Can The State Object To The Appointment Of Post-Conviction Counsel?
When a person is convicted of a crime in Florida state court, they have the right to file at least one appeal. After exhausting all possible state appeals, a person may then pursue what is known as a federal habeas corpus review. Habeas corpus refers to the inherent authority of federal courts to review the unconstitutional or unlawful detention of an individual by the state. Habeas review is what is therefore considered a “collateral” attack on a state conviction.
As with any legal proceeding, you have the right to employ counsel to assist you in seeking federal habeas review. But unlike a trial, you do not have the right to a state-appointed lawyer. Nevertheless, there are public defenders who will provide legal assistance if a defendant cannot afford their own attorney.
The U.S. 11th Circuit Court of Appeals recently addressed an unusual situation where the State of Florida attempted to object to the Federal Public Defender’s decision to represent a state criminal defendant facing a death sentence. Florida prosecutors originally charged the petitioner with first-degree murder several decades earlier. Indeed, the defendant was previously convicted and exhausted his state appeals and an earlier round of federal habeas review without success.
In 2020, the Federal Public Defender filed a motion in federal court to represent the petitioner in state court so he could pursue a Brady claim. A Brady violation occurs when prosecutors fail to disclose evidence in their possession that could exonerate the defendant or undermine the government’s case. Here, the petitioner alleged there was evidence that prosecutors failed to disclose information that could have been used to challenge the credibility of a key government witness at trial. The petitioner needs to pursue this new Brady claim in state court before proceeding with another request for federal habeas review.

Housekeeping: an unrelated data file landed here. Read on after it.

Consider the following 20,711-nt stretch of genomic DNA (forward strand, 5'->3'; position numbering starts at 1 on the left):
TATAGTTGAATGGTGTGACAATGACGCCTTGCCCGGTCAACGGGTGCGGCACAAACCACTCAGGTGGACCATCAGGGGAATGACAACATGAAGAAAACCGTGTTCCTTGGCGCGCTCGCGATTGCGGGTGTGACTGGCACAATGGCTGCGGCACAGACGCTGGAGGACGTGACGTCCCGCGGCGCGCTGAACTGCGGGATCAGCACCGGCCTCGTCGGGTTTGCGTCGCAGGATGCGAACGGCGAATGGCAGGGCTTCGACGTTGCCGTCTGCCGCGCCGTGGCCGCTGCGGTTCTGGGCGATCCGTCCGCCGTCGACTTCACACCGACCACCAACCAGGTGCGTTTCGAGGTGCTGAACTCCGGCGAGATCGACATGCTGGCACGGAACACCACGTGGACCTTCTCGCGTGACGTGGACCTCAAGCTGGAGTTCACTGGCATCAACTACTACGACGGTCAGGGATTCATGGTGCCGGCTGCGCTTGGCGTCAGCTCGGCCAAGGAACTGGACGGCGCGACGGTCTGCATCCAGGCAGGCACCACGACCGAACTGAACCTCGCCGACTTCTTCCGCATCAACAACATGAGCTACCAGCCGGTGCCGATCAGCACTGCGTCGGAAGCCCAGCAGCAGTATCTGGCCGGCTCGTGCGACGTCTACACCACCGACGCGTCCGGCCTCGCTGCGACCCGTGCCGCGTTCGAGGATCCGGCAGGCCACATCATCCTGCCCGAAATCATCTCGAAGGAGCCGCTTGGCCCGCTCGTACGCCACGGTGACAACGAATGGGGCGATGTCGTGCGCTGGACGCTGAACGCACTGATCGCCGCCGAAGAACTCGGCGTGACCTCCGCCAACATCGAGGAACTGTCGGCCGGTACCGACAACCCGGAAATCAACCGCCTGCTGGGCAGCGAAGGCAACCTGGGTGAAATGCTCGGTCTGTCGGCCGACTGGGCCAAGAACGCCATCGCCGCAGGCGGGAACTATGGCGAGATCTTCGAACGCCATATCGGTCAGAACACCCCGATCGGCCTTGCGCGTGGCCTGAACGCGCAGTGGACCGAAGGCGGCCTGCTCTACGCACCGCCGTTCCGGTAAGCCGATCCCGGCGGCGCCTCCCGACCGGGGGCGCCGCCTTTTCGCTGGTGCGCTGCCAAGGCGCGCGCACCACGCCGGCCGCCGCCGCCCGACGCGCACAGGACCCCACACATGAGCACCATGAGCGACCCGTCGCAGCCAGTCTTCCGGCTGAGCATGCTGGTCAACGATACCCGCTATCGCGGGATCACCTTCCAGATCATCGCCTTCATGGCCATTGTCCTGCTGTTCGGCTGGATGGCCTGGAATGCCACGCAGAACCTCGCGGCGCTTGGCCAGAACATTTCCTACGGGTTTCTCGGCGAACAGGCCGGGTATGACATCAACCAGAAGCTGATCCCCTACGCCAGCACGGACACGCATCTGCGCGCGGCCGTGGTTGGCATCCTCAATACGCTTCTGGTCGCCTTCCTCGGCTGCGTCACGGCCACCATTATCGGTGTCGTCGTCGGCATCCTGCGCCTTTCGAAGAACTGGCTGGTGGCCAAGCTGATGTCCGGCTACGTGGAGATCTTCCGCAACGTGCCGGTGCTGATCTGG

The Florida Attorney General objected to the Federal Public Defender representing the petitioner in state court. The Attorney General argued there was a state public defender available to provide such representation. Nevertheless, the federal district court decided to appoint the Federal Public Defender. The Attorney General then appealed that decision to the 11th Circuit.
But the 11th Circuit dismissed the appeal due to lack of standing. Essentially, the Attorney General had no right to object to the appointment of the petitioner’s lawyer. The Florida judge overseeing the state Brady violating hearing already accepted the Federal Public Defender as the petitioner’s counsel–and the Attorney General did not object at the time. The state court might have rejected the appointment of the Federal Public Defender. But it did not, and therefore the Attorney General suffered no legal “injury” justifying relief.
Speak with a Tampa Post-Conviction Lawyer Today
One way to avoid these types of situations is to hire your own attorney to handle any petitions for post-conviction relief. An experienced Tampa appeals lawyer can review your case and advise you of your options. Contact the Faulkner Law Group, PLLC, if you need to speak with someone right away.